Herman Cain dies from COVID-19 at age 74

His health took a sudden downturn after medical authorities had reported an improvement in the former National Restaurant Association and Godfather chief's condition.
Herman cain dies
Photograph: Shutterstock

Herman Cain, the one-time chain executive who went on to lead the National Restaurant Association (NRA) and then run for president of the United States, has died due to complications from COVID-19. He was 74.

Cain had been hospitalized for weeks after contracting the illness, which many speculated was contracted at a Republican Party rally for President Trump. Those assertions have not been verified.

News reports indicated that Cain had been doing better in recent days, though he continued to draw off a supplemental supply of oxygen to ease his breathing. Often with COVID cases, patients are on an upswing when they suddenly crash and die.

Cain first came to prominence as the CEO of Godfather’s Pizza, which was owned at the time Pillsbury, then also the parent of Burger King, Steak and Ale and Bennigan's. The Georgian native had risen to that post after being trained as a mathematician and serving in the Navy. Earlier, he had been a regional manager of Burger King.

He became a popular speaker at industry events, in part because of his booming voice and knack for storytelling. Among the tales he shared were recollections from his upbringing, such as the day his father proudly brought the family to see the house he had worked so hard to afford. The elder Cain  had been the chauffer of the family whose predecessors founded The Coca-Cola Co., where the younger Cain would one day work as an analyst, and Mrs. Cain cleaned houses. Most of their son's life was spent in Georgia.

While leading Godfather’s, Cain joined the board of the NRA. He rose to become the one-year figurehead leader of the organization, right when President Clinton was pushing a form of employer-mandated universal healthcare. Cain followed the president from town meeting to town meeting, asking pointed questions of the nation’s chief executive to underscore that a requirement to insure every employee would devastate the restaurant industry. The argument he usually put forward: Why raze a house just because the roof is leaking? Why not fix the current healthcare network instead of launching a massive new bureaucracy funded by the business community?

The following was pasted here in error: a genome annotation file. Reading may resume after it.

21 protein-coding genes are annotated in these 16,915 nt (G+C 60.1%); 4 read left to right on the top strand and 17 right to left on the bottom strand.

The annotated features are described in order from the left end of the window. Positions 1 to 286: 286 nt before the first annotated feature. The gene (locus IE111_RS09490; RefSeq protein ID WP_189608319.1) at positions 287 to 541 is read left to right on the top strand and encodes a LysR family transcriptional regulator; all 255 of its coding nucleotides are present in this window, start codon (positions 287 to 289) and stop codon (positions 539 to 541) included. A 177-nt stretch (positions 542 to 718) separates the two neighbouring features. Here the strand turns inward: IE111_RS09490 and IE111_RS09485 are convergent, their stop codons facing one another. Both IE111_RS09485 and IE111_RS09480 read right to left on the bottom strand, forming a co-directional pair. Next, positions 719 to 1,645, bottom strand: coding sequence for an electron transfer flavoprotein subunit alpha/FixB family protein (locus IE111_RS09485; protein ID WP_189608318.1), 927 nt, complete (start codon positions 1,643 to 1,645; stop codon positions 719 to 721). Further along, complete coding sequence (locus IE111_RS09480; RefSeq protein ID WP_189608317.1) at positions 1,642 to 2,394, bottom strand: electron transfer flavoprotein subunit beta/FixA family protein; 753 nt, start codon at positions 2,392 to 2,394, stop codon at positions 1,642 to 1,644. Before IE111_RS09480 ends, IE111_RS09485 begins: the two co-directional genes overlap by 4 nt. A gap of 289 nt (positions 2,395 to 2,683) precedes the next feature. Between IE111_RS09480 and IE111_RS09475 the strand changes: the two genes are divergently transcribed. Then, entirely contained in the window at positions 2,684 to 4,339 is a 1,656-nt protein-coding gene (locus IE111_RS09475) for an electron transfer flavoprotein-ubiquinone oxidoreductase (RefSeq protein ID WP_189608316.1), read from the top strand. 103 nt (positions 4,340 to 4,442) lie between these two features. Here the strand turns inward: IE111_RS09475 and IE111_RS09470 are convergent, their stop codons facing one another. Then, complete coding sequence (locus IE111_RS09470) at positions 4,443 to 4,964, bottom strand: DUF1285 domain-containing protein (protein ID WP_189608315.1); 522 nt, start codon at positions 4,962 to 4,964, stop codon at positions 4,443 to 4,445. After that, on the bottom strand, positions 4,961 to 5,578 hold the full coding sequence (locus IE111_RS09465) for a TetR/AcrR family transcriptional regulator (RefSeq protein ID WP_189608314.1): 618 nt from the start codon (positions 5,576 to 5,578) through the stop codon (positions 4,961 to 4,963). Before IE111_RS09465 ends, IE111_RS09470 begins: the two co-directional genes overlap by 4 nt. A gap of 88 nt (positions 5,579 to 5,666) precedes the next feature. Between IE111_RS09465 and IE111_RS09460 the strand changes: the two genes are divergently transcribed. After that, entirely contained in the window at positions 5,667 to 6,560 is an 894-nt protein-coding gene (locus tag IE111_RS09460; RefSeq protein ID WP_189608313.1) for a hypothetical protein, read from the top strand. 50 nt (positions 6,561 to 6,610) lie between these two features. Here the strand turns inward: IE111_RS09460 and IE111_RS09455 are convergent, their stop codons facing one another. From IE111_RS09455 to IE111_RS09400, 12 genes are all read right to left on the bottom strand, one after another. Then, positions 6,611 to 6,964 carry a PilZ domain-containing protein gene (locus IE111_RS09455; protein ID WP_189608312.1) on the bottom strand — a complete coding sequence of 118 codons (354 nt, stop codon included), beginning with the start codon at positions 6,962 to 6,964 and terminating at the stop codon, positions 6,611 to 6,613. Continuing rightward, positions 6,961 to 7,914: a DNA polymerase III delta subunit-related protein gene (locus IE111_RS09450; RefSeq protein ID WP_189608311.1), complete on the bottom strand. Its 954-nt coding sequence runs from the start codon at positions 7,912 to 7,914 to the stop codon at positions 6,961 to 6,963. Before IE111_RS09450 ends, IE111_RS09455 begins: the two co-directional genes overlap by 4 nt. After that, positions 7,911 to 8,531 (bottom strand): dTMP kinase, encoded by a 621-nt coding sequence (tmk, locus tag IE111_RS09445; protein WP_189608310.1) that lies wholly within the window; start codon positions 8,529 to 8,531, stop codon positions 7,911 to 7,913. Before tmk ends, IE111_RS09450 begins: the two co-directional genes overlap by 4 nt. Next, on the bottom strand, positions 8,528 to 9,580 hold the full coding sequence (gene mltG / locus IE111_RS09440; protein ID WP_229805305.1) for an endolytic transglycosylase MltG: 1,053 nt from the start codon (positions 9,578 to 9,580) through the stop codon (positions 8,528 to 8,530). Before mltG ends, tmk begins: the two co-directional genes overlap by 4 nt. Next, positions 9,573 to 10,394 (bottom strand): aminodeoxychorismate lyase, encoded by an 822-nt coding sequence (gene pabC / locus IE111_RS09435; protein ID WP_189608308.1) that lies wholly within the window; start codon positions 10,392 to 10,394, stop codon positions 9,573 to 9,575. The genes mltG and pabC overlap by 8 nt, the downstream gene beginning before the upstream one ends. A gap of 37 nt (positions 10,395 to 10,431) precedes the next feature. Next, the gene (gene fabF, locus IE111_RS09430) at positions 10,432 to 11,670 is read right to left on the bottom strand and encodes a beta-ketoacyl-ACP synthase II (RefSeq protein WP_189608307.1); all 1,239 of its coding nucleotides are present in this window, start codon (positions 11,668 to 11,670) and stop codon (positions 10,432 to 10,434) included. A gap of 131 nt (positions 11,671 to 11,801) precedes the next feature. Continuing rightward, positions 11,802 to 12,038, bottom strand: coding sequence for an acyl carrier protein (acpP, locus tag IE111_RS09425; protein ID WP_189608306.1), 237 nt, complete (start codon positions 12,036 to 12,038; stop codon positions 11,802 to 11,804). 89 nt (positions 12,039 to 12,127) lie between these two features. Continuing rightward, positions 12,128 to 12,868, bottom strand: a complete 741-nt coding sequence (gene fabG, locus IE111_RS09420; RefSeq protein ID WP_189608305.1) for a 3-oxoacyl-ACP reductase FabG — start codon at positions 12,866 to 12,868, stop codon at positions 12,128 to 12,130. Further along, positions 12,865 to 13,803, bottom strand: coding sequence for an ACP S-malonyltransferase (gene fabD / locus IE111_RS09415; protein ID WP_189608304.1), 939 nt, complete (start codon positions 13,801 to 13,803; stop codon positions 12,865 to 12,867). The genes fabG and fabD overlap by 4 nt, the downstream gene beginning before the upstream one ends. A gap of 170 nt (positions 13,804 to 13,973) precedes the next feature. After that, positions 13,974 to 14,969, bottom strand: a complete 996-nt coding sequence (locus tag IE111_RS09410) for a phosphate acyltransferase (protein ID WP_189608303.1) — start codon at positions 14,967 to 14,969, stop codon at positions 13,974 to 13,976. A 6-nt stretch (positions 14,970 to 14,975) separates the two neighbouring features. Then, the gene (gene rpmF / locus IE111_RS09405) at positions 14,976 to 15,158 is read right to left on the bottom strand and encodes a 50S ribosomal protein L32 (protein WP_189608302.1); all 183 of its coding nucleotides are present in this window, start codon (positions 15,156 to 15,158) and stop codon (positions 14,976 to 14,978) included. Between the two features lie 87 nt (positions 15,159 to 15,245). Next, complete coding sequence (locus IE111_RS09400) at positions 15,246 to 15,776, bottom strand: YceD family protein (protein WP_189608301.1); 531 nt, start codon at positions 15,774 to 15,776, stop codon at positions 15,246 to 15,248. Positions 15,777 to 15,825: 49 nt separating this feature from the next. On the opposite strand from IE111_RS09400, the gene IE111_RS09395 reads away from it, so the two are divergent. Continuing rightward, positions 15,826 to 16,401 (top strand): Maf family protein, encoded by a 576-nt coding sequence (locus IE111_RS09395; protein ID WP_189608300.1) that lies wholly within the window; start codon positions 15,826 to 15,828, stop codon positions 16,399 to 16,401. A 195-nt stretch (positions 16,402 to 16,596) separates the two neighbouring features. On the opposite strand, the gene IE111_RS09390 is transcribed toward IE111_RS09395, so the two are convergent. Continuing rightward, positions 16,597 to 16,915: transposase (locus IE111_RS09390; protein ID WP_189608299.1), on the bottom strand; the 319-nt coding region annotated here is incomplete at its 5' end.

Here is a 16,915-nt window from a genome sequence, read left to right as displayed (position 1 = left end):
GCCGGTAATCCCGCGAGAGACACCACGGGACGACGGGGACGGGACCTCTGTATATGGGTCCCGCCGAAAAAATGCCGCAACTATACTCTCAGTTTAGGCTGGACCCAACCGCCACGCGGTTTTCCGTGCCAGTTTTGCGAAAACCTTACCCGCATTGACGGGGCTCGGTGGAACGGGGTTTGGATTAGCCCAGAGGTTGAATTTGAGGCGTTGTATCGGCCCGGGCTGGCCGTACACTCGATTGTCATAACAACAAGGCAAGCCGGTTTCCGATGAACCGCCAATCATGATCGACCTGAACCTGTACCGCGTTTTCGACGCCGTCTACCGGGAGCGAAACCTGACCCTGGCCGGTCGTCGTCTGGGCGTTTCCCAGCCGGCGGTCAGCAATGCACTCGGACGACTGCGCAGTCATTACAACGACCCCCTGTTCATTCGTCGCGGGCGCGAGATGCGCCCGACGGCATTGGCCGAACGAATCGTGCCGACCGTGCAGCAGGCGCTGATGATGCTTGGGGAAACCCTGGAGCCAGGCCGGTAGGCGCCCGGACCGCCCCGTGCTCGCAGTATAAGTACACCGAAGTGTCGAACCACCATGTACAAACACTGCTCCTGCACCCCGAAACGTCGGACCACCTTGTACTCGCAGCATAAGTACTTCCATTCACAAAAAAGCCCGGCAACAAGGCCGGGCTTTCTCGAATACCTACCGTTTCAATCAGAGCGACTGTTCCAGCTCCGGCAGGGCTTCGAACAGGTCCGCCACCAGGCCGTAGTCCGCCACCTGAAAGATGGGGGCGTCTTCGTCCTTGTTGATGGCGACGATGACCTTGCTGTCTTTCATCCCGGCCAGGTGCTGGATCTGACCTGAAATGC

His often-televised challenges of Clinton made Cain a star, both inside and outside of the industry. Around the same time, longtime NRA leader William Fisher stepped down to become an educator. In the NRA’s search for a successor, members of the selection committee kept reminding one another that they needed someone as dynamic and adept at leadership as Cain. Finally, members of the ad hoc group asked one another, Why not hire Cain?

He was the first Black person to lead the organization, but he downplayed the significance at the time.  “I can’t know how big of a deal this is because I’ve been Black all my life,” he joked at the time.

His tenure as NRA CEO drew mixed reactions. Persons inside the organization said his focus was often stretched thin by the number of initiatives he launched. Others faulted him for not investing more heavily in technology and other cutting-edge association tools.

Later, reports would surface of Cain sexually harassing women on the association’s staff. But at the time, the allegations were largely unknown outside of the organization.

In any case, his fame continued to grow. He was much in demand as a public speaker was known to break into song on occasion.

After leaving the association, Cain decided to become a political insider, initially as a radio commentator. His popularity continued to surge, leading to a decision to run for president in 2012 as the Republican Party’s nominee.  He proved a very capable debater, but many scoffed at his plan for closing the budget deficit while also cutting taxes. He called the plan 9-9-9, a summary of leveling a 9% national sales tax, cutting permanent income tax rates to a flat 9%, and reducing the tax rate on all corporations to 9%.

Economists dismissed the notion as wishful thinking. But some conservatives reacted positively.

Reports of Cain’s improper dealings with female staffers during his tenure at the NRA surfaced during his presidential campaign. With his poll numbers showing that he had little chance of defeating Mitt Romney for the Republican nomination, and the scandal growing, he dropped out of the race.

But he remained a loud voice in the politics of Georgia, and continued to work as a motivational speaker and commentator. He was admitted to a hospital in late June because of difficulties in breathing, after testing positive for COVID-19.  

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